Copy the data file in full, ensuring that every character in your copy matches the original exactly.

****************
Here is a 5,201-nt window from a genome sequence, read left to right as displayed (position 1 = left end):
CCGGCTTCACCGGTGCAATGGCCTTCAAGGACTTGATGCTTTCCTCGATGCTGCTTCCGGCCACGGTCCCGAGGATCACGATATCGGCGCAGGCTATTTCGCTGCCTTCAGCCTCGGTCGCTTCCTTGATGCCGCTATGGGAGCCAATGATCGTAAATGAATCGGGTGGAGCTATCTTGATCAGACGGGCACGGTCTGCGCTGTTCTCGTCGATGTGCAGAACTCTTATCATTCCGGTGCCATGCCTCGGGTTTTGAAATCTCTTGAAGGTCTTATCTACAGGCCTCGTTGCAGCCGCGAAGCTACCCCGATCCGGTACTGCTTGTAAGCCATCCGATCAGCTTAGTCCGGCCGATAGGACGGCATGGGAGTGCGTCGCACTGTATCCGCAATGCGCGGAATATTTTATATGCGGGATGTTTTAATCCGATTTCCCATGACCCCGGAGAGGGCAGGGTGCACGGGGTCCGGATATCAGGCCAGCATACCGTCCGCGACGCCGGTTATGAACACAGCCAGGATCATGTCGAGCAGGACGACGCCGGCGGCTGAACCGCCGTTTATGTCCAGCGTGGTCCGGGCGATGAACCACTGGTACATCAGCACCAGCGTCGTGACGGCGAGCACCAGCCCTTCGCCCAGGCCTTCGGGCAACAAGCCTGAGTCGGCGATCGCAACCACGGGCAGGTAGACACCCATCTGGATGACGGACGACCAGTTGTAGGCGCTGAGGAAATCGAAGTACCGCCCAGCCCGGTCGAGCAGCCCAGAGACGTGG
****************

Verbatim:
Here is a 5,201-nt window from a genome sequence, read left to right as displayed (position 1 = left end):
CCGGCTTCACCGGTGCAATGGCCTTCAAGGACTTGATGCTTTCCTCGATGCTGCTTCCGGCCACGGTCCCGAGGATCACGATATCGGCGCAGGCTATTTCGCTGCCTTCAGCCTCGGTCGCTTCCTTGATGCCGCTATGGGAGCCAATGATCGTAAATGAATCGGGTGGAGCTATCTTGATCAGACGGGCACGGTCTGCGCTGTTCTCGTCGATGTGCAGAACTCTTATCATTCCGGTGCCATGCCTCGGGTTTTGAAATCTCTTGAAGGTCTTATCTACAGGCCTCGTTGCAGCCGCGAAGCTACCCCGATCCGGTACTGCTTGTAAGCCATCCGATCAGCTTAGTCCGGCCGATAGGACGGCATGGGAGTGCGTCGCACTGTATCCGCAATGCGCGGAATATTTTATATGCGGGATGTTTTAATCCGATTTCCCATGACCCCGGAGAGGGCAGGGTGCACGGGGTCCGGATATCAGGCCAGCATACCGTCCGCGACGCCGGTTATGAACACAGCCAGGATCATGTCGAGCAGGACGACGCCGGCGGCTGAACCGCCGTTTATGTCCAGCGTGGTCCGGGCGATGAACCACTGGTACATCAGCACCAGCGTCGTGACGGCGAGCACCAGCCCTTCGCCCAGGCCTTCGGGCAACAAGCCTGAGTCGGCGATCGCAACCACGGGCAGGTAGACACCCATCTGGATGACGGACGACCAGTTGTAGGCGCTGAGGAAATCGAAGTACCGCCCAGCCCGGTCGAGCAGCCCAGAGACGTGG